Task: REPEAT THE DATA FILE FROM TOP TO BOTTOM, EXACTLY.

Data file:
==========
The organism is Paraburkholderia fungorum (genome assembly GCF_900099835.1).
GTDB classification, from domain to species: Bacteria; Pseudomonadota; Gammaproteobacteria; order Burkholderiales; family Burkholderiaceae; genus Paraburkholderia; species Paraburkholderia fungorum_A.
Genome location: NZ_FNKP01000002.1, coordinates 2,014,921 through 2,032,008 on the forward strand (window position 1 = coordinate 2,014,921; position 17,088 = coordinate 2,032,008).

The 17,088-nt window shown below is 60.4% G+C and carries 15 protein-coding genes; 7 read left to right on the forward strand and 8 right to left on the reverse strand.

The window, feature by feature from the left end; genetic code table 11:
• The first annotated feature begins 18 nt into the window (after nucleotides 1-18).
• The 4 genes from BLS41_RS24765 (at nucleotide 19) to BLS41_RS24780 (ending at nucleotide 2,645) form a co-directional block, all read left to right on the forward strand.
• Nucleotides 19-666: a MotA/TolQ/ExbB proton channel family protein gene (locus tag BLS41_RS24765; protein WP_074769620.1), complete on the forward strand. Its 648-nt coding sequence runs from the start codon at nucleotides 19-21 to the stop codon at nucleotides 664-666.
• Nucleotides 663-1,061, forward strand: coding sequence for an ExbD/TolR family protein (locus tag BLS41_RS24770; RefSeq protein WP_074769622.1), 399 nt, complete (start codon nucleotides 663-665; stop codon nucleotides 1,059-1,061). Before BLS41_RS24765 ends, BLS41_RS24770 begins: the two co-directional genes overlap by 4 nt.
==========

The organism is Paraburkholderia fungorum (genome assembly GCF_900099835.1).
GTDB classification, from domain to species: Bacteria; Pseudomonadota; Gammaproteobacteria; order Burkholderiales; family Burkholderiaceae; genus Paraburkholderia; species Paraburkholderia fungorum_A.
Genome location: NZ_FNKP01000002.1, coordinates 2,014,921 through 2,032,008 on the forward strand (window position 1 = coordinate 2,014,921; position 17,088 = coordinate 2,032,008).

The 17,088-nt window shown below is 60.4% G+C and carries 15 protein-coding genes; 7 read left to right on the forward strand and 8 right to left on the reverse strand.

The window, feature by feature from the left end; genetic code table 11:
• The first annotated feature begins 18 nt into the window (after nucleotides 1-18).
• The 4 genes from BLS41_RS24765 (at nucleotide 19) to BLS41_RS24780 (ending at nucleotide 2,645) form a co-directional block, all read left to right on the forward strand.
• Nucleotides 19-666: a MotA/TolQ/ExbB proton channel family protein gene (locus tag BLS41_RS24765; protein WP_074769620.1), complete on the forward strand. Its 648-nt coding sequence runs from the start codon at nucleotides 19-21 to the stop codon at nucleotides 664-666.
• Nucleotides 663-1,061, forward strand: coding sequence for an ExbD/TolR family protein (locus tag BLS41_RS24770; RefSeq protein WP_074769622.1), 399 nt, complete (start codon nucleotides 663-665; stop codon nucleotides 1,059-1,061). Before BLS41_RS24765 ends, BLS41_RS24770 begins: the two co-directional genes overlap by 4 nt.